United States commercial banks are unlikely to buy the assets of the failed British investment bank, Barings PLC, banking analysts said.

Bankers Trust New York Corp. and J.P. Morgan & Co. have been mentioned as possible buyers of Barings' assets, which are being shopped to financial firms by Ernst & Young, the court-appointed administrator in a bankruptcy process similar to Chapter 11.

Barings, which operated a brokerage, an asset management firm, and a corporate finance business, failed over the weekend after a single company trader in Singapore caused more than $1 billion of losses.

Analysts said that foreign banks are more likely than Morgan or Bankers Trust to snap up the businesses. They identified National Westminster Bank PLC as the leading candidate, followed by ABN Amro Holding, Morgan Stanley & Co., Merrill Lynch & Co., Union Bank of Switzerland, and HSBC Holdings.

Barings' businesses might fit well with the strategies of J.P. Morgan and Bankers Trust, but the two U.S. banks do not have acquisitive cultures, said Rafael Soifer, an analyst with Brown Brothers Harriman & Co.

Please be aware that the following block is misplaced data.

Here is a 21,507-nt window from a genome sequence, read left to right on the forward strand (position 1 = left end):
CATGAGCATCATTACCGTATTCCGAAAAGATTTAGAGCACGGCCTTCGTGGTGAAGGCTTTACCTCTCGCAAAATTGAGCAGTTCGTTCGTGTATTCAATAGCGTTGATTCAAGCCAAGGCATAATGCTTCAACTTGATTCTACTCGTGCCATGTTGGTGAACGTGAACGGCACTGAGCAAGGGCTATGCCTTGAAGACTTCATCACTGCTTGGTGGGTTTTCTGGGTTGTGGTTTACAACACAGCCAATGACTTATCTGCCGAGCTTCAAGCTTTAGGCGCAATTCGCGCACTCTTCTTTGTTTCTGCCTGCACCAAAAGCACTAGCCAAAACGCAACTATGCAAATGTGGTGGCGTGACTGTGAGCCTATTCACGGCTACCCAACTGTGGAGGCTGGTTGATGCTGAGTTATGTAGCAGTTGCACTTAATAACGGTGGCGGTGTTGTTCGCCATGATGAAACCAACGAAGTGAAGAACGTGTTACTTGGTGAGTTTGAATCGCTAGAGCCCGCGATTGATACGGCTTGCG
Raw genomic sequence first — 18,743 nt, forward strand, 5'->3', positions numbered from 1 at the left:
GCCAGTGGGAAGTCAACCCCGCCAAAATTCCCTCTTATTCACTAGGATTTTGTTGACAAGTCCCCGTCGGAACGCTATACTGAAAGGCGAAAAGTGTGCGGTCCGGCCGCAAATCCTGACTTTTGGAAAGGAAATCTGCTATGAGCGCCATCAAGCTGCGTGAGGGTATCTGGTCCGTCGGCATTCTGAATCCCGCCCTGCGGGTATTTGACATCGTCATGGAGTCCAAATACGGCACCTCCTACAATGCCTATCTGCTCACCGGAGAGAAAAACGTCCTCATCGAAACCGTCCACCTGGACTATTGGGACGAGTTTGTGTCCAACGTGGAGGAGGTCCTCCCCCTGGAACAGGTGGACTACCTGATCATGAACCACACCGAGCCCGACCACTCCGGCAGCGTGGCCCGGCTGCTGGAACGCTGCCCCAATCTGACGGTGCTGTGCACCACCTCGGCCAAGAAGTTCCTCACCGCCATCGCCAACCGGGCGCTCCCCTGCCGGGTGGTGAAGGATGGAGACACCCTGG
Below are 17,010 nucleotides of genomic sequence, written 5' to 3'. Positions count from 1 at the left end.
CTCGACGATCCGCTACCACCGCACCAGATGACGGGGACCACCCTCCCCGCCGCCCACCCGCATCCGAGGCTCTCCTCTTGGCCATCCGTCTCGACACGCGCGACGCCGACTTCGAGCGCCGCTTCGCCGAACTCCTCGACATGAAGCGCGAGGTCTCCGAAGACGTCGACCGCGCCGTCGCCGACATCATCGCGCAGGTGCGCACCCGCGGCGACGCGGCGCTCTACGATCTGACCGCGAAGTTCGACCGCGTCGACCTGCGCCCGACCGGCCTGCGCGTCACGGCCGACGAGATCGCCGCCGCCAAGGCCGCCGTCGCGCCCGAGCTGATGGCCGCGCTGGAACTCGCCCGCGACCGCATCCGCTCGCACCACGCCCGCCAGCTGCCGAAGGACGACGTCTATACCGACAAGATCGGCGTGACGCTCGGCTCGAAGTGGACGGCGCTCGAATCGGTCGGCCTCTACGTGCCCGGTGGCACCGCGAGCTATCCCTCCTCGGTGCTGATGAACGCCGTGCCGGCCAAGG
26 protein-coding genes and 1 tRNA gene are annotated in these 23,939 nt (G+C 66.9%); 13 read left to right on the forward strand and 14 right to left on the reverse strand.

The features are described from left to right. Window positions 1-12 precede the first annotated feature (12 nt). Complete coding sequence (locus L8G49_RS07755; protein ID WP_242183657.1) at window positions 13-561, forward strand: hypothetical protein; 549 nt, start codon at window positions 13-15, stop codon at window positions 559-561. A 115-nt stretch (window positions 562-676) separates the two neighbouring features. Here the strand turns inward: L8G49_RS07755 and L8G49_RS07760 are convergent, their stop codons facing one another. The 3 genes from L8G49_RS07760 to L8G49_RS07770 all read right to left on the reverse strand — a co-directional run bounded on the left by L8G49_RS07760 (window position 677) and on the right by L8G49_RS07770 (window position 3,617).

Both banks have grown through hiring, not purchases, he said. J.P. Morgan has not made a significant acquisition since 1959, and Bankers Trust, which is reported to have reviewed Barings' books over the weekend, has made few acquisitions of late, he said.

The asset management unit is the most prized of Barings' businesses, and should attract upwards of $750 million, said John D. Leonard of Salomon Brothers' London office. The brokerage and corporate finance units together will likely get less than that, he added.

"Bankers Trust and J.P. Morgan could handle the price, and Barings' asset management business would fit nicely into their operations," said Gerard Smith, director of financial institutions mergers and acquisitions at Salomon Brothers.

But Mr. Soifer said that "the chances are good that all of Barings will wind up going to foreign buyers.

"If a U.S. buyer does figure," he added, "it will likely be an investment bank like Morgan Stanley, rather than a J.P. Morgan."

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